Don’t stop at the first diagnosis. Check everything in the system, visually first if possible, and then verify with measurements. Sometimes one repair must be made before other tests can be done, but often you can find the cause of the initial problem as well as other problems BEFORE making a repair which helps save time, provides better customer service, and creates a better result.

2. Thou Shalt Not Make Unto Thee Thine Own Reasons

Jim Bergmann often talks about how when techs don’t understand something, they start making up their own reasons that something is occurring, and then train other techs in these made-up reasons. If you don’t understand something, a bit of research and study goes a long way.

3. Thou Shalt Not Change Parts in Vain

In other words, DON’T BE A PARTS CHANGER. Never condemn a part on a guess or make a diagnosis out of frustration. Get to the bottom of the issue no matter how long it takes. This is better for the customer, the company, the manufacturer, and your development as a tech. If you aren’t confident, call someone who is fundamentally sound and get a second opinion BEFORE you leave the site. Better yet, send them a text with all the readings, model and serials, conditions, photos, type of compressor, type of controls, type of metering device, and what you have done BEFORE you call them. Get the diagnosis right the first time.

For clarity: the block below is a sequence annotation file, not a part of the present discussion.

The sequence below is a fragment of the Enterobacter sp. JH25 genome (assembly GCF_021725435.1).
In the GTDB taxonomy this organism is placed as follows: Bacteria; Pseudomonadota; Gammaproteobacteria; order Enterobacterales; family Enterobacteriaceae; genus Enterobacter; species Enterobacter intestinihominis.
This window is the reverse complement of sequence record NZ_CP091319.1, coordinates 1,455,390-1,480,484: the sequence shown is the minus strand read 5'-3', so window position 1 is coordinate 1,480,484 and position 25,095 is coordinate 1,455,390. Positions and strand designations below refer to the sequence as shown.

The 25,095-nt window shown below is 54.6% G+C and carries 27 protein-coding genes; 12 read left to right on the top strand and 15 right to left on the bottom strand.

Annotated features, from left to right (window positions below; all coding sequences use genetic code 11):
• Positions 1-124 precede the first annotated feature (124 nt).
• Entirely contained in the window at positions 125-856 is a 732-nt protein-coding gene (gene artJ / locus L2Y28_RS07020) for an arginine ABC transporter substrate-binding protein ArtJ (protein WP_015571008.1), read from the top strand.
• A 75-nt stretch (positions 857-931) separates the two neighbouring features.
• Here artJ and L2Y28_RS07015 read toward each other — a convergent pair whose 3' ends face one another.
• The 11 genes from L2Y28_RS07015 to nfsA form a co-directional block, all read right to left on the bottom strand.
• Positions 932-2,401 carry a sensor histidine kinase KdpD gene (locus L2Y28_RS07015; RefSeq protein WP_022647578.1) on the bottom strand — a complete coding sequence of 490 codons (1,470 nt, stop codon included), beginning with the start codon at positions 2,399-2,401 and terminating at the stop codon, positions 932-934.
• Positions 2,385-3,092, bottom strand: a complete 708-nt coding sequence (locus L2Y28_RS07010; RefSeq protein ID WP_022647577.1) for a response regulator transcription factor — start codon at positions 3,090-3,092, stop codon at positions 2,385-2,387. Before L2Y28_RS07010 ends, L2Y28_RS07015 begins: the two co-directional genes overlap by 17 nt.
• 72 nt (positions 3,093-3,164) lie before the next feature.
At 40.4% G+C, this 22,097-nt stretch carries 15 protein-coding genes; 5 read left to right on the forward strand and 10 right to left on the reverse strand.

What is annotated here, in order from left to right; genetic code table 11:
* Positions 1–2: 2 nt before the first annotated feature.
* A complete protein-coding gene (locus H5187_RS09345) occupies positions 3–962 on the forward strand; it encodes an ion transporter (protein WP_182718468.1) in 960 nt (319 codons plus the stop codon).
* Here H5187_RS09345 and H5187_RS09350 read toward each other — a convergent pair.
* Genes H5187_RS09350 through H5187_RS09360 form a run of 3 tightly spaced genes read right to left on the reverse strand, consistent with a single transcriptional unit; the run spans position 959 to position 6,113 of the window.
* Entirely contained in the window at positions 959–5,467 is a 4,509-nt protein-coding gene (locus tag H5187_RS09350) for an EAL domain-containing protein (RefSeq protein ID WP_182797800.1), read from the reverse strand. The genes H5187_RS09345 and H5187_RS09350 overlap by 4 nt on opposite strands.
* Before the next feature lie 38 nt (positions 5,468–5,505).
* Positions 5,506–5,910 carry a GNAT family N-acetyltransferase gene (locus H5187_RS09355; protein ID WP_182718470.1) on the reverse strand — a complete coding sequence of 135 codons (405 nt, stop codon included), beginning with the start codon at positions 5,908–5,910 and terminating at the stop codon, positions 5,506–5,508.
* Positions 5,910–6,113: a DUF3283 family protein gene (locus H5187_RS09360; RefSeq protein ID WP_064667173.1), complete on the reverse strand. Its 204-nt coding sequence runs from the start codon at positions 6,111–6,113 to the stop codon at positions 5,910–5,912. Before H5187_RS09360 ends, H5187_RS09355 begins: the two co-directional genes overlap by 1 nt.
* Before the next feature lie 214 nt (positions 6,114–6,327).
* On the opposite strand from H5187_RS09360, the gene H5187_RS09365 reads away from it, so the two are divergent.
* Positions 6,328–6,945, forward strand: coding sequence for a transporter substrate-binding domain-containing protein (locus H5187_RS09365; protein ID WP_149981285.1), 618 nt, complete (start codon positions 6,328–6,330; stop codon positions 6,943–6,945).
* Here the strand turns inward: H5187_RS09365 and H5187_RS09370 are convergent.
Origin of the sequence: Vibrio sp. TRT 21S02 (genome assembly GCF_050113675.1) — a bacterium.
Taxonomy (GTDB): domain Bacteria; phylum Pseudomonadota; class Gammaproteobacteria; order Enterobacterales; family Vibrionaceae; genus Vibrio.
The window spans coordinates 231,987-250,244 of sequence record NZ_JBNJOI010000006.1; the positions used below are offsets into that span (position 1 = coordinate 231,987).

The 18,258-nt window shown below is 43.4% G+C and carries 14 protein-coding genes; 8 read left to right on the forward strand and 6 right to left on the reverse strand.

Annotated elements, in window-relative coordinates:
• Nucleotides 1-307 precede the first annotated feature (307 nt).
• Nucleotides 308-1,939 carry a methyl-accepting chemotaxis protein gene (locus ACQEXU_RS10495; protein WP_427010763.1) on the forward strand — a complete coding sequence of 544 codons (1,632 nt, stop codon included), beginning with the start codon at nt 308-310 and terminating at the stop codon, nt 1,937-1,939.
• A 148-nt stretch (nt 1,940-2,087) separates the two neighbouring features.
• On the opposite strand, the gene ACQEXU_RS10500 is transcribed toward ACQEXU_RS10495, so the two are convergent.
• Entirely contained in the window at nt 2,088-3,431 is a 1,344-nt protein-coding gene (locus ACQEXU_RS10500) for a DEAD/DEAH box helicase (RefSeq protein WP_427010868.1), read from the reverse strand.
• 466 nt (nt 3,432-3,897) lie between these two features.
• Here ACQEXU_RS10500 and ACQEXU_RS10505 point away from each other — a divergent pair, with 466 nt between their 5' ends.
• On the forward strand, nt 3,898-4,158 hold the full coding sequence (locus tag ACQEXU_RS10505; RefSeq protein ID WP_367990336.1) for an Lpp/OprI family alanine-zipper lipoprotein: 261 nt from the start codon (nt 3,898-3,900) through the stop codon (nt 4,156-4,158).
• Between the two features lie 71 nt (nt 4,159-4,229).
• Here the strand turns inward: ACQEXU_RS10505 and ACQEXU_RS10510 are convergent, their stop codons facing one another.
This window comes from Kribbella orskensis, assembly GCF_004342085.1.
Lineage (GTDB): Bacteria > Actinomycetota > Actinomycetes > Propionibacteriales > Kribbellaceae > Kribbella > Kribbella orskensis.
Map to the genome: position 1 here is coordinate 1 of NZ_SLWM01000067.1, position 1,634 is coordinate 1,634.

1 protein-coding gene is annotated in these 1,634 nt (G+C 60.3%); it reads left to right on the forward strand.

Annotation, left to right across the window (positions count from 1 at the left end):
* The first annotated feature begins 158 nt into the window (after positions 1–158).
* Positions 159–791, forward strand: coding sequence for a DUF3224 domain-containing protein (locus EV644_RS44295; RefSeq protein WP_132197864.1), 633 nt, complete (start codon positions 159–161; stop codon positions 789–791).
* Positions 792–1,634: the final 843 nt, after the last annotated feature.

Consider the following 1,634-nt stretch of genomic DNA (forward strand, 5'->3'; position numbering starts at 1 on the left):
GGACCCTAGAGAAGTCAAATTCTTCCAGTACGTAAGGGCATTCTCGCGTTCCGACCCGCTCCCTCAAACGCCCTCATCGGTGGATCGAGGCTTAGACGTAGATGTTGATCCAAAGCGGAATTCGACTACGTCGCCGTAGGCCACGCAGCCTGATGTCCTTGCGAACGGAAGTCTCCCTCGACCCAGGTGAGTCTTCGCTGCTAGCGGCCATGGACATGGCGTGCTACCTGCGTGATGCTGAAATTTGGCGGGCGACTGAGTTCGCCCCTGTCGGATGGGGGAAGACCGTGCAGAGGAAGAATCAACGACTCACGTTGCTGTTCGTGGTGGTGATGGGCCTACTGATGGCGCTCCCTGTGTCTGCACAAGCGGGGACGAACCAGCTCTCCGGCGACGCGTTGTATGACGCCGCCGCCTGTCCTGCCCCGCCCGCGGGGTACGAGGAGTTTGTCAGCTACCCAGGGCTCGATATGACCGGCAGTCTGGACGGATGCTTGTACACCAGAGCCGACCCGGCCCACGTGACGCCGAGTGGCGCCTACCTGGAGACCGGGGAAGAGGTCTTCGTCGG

4. Remember the Airflow and Keep it Wholly

So much of HVAC/R system operation has to do with evaporator load, with LOW load being most commonly caused by LOW AIRFLOW, and low airflow being most commonly caused by dirt buildup. Keep blowers, fans, filters and coils clean and unobstructed. Check static pressure when duct issues are suspected in order to verify and properly setup blower CFM output to match the requirements of the space and outdoor environment.

5. Honor Thy Trainers and Mentors

New techs will often learn a few facts and cling to them as though they are the end all and be all of system diagnosis. I have met techs who get over-focused on everything from suction pressure (most common), to superheat, subcool, static pressure, delta T, and amp draw. A good tech continues learning from older and wiser techs and trainers who see the whole picture. When you are new, it’s hard to remember all of the factors that go into system diagnosis and performance. More experienced techs who have kept up on their learning develop a “6th sense” that can rub off on you if you “Stay Humble” (to quote the great philosopher Kendrick Lamar). Listen more than you talk, and learn the full range of diagnostic and mechanical skills.